The field of human pose tracking, also known as motion capture (MoCap), has been studied for decades and is still a very active area of research. The technology is used in gaming, virtual/augmented reality film making computer graphics animation, and others to provide body (and facial) motion data of character animations; humanoid robot control motions while interacting with a system or device’s interface screens.
Optical Motion Capture is a computer vision and marker-based MoCap technique that has been the gold standard for accurate motion capture. The rapid development of professional optical MoCap technologies in the last decade has been due to game engines, allowing for quick and easy consumption of motion capture data. Traditional optical motion capture solutions still present difficulties. Purchasing a professional system is expensive and cumbersome, while the equipment itself can be sensitive to movement in some ways. In addition, there is still a need for robust MoCap methods that overcome the barriers of time and complexity in post-production.
Researchers from the Centre for Research and Technology Hellas, National Technical University of Athens, and the University of Lincoln introduce ‘DeepMoCap.‘ DeepMoCap is a low-cost, robust, and fast optical motion capture framework that uses IR-D sensors and retro-reflectors. The setup is flexible because of its simplicity compared to gold standard marker-based solutions as well the equipment required for this process being cheap too! There are even 3D optical data automatically labeled in real-time without any post-processing needed.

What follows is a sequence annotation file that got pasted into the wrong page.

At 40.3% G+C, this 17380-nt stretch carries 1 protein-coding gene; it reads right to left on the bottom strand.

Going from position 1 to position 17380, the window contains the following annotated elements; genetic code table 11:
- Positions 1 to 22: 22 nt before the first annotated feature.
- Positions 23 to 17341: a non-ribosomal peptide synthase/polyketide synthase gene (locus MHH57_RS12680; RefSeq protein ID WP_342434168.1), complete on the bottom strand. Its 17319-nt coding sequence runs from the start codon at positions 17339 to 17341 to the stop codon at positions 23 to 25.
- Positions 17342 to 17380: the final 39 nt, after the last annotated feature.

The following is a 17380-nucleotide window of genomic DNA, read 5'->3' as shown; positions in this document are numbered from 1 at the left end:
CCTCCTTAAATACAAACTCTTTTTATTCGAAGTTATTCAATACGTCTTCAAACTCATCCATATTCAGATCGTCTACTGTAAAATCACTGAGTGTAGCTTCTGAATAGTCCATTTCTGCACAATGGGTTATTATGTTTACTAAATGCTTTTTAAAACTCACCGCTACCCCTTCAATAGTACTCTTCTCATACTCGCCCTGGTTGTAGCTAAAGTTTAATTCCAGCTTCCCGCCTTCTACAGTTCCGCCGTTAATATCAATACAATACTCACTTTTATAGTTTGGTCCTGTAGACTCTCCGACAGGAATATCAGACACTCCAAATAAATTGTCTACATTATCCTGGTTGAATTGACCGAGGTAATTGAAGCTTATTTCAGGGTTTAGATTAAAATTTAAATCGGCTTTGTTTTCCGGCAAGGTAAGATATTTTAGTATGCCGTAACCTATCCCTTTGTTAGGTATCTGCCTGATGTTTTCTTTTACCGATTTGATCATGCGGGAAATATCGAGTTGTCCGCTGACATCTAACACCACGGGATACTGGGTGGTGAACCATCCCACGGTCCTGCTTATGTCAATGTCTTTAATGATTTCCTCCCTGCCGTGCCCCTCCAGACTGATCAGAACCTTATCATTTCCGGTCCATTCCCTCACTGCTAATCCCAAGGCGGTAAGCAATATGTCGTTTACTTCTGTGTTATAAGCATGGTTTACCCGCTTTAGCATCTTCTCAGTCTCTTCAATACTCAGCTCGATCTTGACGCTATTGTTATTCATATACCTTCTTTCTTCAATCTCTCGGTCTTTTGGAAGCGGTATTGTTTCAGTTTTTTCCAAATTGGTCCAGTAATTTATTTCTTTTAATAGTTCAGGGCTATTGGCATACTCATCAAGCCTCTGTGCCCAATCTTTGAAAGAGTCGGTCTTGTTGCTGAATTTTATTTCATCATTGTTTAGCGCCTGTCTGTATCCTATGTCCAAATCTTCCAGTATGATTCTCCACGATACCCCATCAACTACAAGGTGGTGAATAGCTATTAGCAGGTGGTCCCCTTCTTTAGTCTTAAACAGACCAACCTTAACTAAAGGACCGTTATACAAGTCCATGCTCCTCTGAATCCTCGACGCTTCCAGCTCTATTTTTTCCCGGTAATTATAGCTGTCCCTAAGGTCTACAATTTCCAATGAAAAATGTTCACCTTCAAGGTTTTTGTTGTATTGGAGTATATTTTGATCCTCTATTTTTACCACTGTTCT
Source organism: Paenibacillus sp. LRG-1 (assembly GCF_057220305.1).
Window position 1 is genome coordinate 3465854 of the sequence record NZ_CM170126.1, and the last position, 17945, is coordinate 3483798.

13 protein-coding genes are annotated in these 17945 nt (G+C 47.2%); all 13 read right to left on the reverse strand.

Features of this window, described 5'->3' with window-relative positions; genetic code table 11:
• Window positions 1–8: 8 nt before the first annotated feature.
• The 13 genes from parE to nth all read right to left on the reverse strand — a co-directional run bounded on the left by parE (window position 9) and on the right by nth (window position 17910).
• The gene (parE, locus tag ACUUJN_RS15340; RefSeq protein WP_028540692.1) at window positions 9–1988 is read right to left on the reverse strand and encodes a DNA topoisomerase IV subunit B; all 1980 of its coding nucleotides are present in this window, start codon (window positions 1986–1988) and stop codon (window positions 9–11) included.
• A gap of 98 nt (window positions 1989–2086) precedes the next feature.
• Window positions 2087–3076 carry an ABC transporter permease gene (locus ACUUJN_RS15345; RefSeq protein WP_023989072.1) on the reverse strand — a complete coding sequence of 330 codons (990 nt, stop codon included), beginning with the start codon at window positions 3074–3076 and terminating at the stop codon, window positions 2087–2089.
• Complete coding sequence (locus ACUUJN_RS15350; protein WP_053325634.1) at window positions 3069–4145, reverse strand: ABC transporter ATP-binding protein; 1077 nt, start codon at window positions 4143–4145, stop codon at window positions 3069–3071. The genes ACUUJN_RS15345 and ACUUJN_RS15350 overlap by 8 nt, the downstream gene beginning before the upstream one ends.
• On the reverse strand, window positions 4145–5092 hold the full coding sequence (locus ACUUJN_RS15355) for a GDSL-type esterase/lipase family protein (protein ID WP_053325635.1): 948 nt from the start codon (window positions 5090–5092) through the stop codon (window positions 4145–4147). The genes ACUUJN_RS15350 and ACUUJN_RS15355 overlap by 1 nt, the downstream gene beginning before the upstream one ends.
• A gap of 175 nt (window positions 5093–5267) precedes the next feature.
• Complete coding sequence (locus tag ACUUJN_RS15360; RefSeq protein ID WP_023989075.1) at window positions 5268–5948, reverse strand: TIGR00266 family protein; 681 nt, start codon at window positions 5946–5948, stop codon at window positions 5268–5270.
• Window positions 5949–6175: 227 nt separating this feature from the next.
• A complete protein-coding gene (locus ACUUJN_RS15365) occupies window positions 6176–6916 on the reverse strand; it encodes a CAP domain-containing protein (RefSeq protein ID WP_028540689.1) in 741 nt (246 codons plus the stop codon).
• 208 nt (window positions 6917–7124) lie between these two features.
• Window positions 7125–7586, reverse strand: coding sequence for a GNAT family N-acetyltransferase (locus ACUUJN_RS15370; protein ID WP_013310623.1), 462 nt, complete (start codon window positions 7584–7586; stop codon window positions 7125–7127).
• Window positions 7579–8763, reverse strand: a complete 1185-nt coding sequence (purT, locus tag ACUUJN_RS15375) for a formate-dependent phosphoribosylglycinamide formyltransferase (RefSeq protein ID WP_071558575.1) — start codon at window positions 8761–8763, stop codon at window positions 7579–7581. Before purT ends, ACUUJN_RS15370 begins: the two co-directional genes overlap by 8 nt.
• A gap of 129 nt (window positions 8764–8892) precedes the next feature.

According to the research group, DeepMoCap is a very unique approach that employs fully convolutional neural networks for automatic 3D optical data localization and identification using IR-D imaging. The process has been denoted as “2D reflector set estimation”. It replaces manual marker labeling and tracking tasks required in traditional MoCap systems. The convolutional pose machines (CPM) architecture has been extended with the notion of time by adding a second 3D optical flow input stream and abstractly using 2D Vector Fields.